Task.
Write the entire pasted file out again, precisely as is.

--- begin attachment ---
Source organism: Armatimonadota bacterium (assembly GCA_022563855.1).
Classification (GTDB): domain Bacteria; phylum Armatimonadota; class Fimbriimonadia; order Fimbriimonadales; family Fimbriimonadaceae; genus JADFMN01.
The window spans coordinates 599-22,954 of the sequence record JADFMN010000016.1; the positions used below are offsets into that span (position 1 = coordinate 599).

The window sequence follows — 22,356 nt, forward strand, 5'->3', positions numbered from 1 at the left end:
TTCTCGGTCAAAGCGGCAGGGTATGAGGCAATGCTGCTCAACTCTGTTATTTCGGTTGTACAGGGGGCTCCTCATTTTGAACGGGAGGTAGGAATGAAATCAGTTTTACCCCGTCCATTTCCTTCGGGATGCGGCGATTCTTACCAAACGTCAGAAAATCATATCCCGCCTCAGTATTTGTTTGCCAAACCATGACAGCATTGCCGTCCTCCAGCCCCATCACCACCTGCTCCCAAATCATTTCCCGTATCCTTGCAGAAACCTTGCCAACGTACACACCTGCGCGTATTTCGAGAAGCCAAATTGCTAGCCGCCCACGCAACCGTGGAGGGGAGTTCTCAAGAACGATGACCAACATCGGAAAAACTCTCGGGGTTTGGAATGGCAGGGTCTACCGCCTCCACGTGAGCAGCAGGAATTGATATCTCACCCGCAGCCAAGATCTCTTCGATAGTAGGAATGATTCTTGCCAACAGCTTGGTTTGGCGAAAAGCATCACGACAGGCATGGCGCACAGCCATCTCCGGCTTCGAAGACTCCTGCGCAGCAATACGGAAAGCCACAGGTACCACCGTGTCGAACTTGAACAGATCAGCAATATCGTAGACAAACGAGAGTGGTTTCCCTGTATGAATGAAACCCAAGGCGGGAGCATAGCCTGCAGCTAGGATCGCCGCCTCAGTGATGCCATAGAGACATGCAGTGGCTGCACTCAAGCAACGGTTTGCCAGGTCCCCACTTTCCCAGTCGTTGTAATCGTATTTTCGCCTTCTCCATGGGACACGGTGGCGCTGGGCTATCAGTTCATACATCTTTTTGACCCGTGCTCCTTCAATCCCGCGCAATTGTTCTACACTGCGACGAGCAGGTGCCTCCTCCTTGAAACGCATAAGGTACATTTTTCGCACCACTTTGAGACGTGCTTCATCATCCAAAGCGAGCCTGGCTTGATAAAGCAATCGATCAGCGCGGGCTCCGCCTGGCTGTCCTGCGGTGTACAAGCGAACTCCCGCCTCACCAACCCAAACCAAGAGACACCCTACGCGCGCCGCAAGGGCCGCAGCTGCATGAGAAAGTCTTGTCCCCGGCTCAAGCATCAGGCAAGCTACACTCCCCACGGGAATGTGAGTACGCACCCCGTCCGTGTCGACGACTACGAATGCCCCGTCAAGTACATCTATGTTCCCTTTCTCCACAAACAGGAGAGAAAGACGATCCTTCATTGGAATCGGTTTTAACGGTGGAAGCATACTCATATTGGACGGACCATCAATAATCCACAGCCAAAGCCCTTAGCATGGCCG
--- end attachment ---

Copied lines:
Source organism: Armatimonadota bacterium (assembly GCA_022563855.1).
Classification (GTDB): domain Bacteria; phylum Armatimonadota; class Fimbriimonadia; order Fimbriimonadales; family Fimbriimonadaceae; genus JADFMN01.
The window spans coordinates 599-22,954 of the sequence record JADFMN010000016.1; the positions used below are offsets into that span (position 1 = coordinate 599).

The window sequence follows — 22,356 nt, forward strand, 5'->3', positions numbered from 1 at the left end:
TTCTCGGTCAAAGCGGCAGGGTATGAGGCAATGCTGCTCAACTCTGTTATTTCGGTTGTACAGGGGGCTCCTCATTTTGAACGGGAGGTAGGAATGAAATCAGTTTTACCCCGTCCATTTCCTTCGGGATGCGGCGATTCTTACCAAACGTCAGAAAATCATATCCCGCCTCAGTATTTGTTTGCCAAACCATGACAGCATTGCCGTCCTCCAGCCCCATCACCACCTGCTCCCAAATCATTTCCCGTATCCTTGCAGAAACCTTGCCAACGTACACACCTGCGCGTATTTCGAGAAGCCAAATTGCTAGCCGCCCACGCAACCGTGGAGGGGAGTTCTCAAGAACGATGACCAACATCGGAAAAACTCTCGGGGTTTGGAATGGCAGGGTCTACCGCCTCCACGTGAGCAGCAGGAATTGATATCTCACCCGCAGCCAAGATCTCTTCGATAGTAGGAATGATTCTTGCCAACAGCTTGGTTTGGCGAAAAGCATCACGACAGGCATGGCGCACAGCCATCTCCGGCTTCGAAGACTCCTGCGCAGCAATACGGAAAGCCACAGGTACCACCGTGTCGAACTTGAACAGATCAGCAATATCGTAGACAAACGAGAGTGGTTTCCCTGTATGAATGAAACCCAAGGCGGGAGCATAGCCTGCAGCTAGGATCGCCGCCTCAGTGATGCCATAGAGACATGCAGTGGCTGCACTCAAGCAACGGTTTGCCAGGTCCCCACTTTCCCAGTCGTTGTAATCGTATTTTCGCCTTCTCCATGGGACACGGTGGCGCTGGGCTATCAGTTCATACATCTTTTTGACCCGTGCTCCTTCAATCCCGCGCAATTGTTCTACACTGCGACGAGCAGGTGCCTCCTCCTTGAAACGCATAAGGTACATTTTTCGCACCACTTTGAGACGTGCTTCATCATCCAAAGCGAGCCTGGCTTGATAAAGCAATCGATCAGCGCGGGCTCCGCCTGGCTGTCCTGCGGTGTACAAGCGAACTCCCGCCTCACCAACCCAAACCAAGAGACACCCTACGCGCGCCGCAAGGGCCGCAGCTGCATGAGAAAGTCTTGTCCCCGGCTCAAGCATCAGGCAAGCTACACTCCCCACGGGAATGTGAGTACGCACCCCGTCCGTGTCGACGACTACGAATGCCCCGTCAAGTACATCTATGTTCCCTTTCTCCACAAACAGGAGAGAAAGACGATCCTTCATTGGAATCGGTTTTAACGGTGGAAGCATACTCATATTGGACGGACCATCAATAATCCACAGCCAAAGCCCTTAGCATGGCCG